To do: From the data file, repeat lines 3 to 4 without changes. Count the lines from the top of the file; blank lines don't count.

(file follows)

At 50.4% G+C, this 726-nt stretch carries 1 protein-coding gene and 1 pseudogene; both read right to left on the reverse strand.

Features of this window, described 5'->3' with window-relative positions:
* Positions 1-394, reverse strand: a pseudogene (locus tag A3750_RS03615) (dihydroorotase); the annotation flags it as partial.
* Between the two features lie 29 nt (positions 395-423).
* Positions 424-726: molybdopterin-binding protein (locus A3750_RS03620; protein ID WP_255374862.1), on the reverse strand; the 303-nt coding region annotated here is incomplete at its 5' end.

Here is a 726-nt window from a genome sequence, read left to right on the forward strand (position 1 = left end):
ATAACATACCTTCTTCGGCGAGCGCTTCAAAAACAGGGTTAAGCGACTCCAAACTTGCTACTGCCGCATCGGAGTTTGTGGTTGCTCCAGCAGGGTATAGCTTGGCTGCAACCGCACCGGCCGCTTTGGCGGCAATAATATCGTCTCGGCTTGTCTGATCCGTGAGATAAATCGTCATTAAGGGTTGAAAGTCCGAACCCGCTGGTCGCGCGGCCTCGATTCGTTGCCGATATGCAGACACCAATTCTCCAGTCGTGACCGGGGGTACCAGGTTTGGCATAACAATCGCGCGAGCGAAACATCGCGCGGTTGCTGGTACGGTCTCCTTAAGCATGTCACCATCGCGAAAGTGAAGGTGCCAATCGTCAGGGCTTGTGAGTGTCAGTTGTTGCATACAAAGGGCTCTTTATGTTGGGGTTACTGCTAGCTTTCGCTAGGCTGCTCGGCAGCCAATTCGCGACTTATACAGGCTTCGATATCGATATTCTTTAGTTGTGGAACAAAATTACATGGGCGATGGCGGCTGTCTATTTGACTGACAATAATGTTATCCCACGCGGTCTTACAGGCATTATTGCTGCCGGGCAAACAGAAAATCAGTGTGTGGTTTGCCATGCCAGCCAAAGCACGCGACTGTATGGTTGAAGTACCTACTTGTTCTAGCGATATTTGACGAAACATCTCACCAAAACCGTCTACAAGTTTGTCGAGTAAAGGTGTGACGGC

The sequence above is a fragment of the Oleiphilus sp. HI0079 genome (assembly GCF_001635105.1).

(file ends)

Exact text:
* Positions 1-394, reverse strand: a pseudogene (locus tag A3750_RS03615) (dihydroorotase); the annotation flags it as partial.
* Between the two features lie 29 nt (positions 395-423).